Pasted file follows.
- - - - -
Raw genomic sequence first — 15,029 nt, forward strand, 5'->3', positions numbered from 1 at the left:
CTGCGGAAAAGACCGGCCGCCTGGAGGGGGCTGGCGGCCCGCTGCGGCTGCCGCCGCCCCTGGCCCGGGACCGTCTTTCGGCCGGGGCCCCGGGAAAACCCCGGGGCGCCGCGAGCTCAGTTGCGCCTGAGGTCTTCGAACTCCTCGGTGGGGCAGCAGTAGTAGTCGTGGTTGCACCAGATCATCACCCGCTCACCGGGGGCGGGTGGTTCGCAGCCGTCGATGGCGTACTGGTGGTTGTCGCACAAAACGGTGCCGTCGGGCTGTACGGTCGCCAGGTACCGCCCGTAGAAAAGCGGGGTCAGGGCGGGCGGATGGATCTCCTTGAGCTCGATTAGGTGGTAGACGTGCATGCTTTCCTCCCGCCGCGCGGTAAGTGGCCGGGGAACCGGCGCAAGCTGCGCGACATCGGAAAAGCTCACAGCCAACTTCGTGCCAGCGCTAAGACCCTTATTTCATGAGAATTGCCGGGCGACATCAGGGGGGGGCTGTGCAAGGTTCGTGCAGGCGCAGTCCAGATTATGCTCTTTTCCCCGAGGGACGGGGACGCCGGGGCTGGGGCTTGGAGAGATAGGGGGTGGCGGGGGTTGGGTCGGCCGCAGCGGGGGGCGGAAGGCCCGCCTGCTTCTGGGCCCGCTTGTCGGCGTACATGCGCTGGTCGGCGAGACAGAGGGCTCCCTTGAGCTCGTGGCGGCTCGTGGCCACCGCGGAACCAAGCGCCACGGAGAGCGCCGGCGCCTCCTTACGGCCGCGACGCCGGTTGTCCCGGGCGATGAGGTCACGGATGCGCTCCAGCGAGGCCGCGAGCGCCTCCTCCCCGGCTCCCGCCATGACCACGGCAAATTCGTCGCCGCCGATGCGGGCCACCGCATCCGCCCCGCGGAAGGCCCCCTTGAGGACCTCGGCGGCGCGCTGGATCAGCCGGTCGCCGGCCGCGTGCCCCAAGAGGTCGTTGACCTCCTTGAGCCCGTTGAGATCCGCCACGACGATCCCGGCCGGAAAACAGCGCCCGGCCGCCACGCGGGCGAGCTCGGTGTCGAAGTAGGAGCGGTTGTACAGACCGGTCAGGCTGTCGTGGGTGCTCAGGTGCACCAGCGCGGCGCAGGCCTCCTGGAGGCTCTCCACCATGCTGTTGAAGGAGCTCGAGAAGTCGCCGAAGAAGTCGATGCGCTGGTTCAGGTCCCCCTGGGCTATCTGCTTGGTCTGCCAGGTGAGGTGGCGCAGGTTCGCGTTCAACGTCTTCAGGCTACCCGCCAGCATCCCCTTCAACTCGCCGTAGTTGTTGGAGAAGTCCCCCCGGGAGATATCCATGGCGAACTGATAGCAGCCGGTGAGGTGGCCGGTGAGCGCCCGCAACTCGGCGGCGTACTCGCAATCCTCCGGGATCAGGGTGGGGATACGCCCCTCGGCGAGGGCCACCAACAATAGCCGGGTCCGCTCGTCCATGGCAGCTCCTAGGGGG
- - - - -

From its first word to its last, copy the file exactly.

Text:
Raw genomic sequence first — 15,029 nt, forward strand, 5'->3', positions numbered from 1 at the left:
CTGCGGAAAAGACCGGCCGCCTGGAGGGGGCTGGCGGCCCGCTGCGGCTGCCGCCGCCCCTGGCCCGGGACCGTCTTTCGGCCGGGGCCCCGGGAAAACCCCGGGGCGCCGCGAGCTCAGTTGCGCCTGAGGTCTTCGAACTCCTCGGTGGGGCAGCAGTAGTAGTCGTGGTTGCACCAGATCATCACCCGCTCACCGGGGGCGGGTGGTTCGCAGCCGTCGATGGCGTACTGGTGGTTGTCGCACAAAACGGTGCCGTCGGGCTGTACGGTCGCCAGGTACCGCCCGTAGAAAAGCGGGGTCAGGGCGGGCGGATGGATCTCCTTGAGCTCGATTAGGTGGTAGACGTGCATGCTTTCCTCCCGCCGCGCGGTAAGTGGCCGGGGAACCGGCGCAAGCTGCGCGACATCGGAAAAGCTCACAGCCAACTTCGTGCCAGCGCTAAGACCCTTATTTCATGAGAATTGCCGGGCGACATCAGGGGGGGGCTGTGCAAGGTTCGTGCAGGCGCAGTCCAGATTATGCTCTTTTCCCCGAGGGACGGGGACGCCGGGGCTGGGGCTTGGAGAGATAGGGGGTGGCGGGGGTTGGGTCGGCCGCAGCGGGGGGCGGAAGGCCCGCCTGCTTCTGGGCCCGCTTGTCGGCGTACATGCGCTGGTCGGCGAGACAGAGGGCTCCCTTGAGCTCGTGGCGGCTCGTGGCCACCGCGGAACCAAGCGCCACGGAGAGCGCCGGCGCCTCCTTACGGCCGCGACGCCGGTTGTCCCGGGCGATGAGGTCACGGATGCGCTCCAGCGAGGCCGCGAGCGCCTCCTCCCCGGCTCCCGCCATGACCACGGCAAATTCGTCGCCGCCGATGCGGGCCACCGCATCCGCCCCGCGGAAGGCCCCCTTGAGGACCTCGGCGGCGCGCTGGATCAGCCGGTCGCCGGCCGCGTGCCCCAAGAGGTCGTTGACCTCCTTGAGCCCGTTGAGATCCGCCACGACGATCCCGGCCGGAAAACAGCGCCCGGCCGCCACGCGGGCGAGCTCGGTGTCGAAGTAGGAGCGGTTGTACAGACCGGTCAGGCTGTCGTGGGTGCTCAGGTGCACCAGCGCGGCGCAGGCCTCCTGGAGGCTCTCCACCATGCTGTTGAAGGAGCTCGAGAAGTCGCCGAAGAAGTCGATGCGCTGGTTCAGGTCCCCCTGGGCTATCTGCTTGGTCTGCCAGGTGAGGTGGCGCAGGTTCGCGTTCAACGTCTTCAGGCTACCCGCCAGCATCCCCTTCAACTCGCCGTAGTTGTTGGAGAAGTCCCCCCGGGAGATATCCATGGCGAACTGATAGCAGCCGGTGAGGTGGCCGGTGAGCGCCCGCAACTCGGCGGCGTACTCGCAATCCTCCGGGATCAGGGTGGGGATACGCCCCTCGGCGAGGGCCACCAACAATAGCCGGGTCCGCTCGTCCATGGCAGCTCCTAGGGGG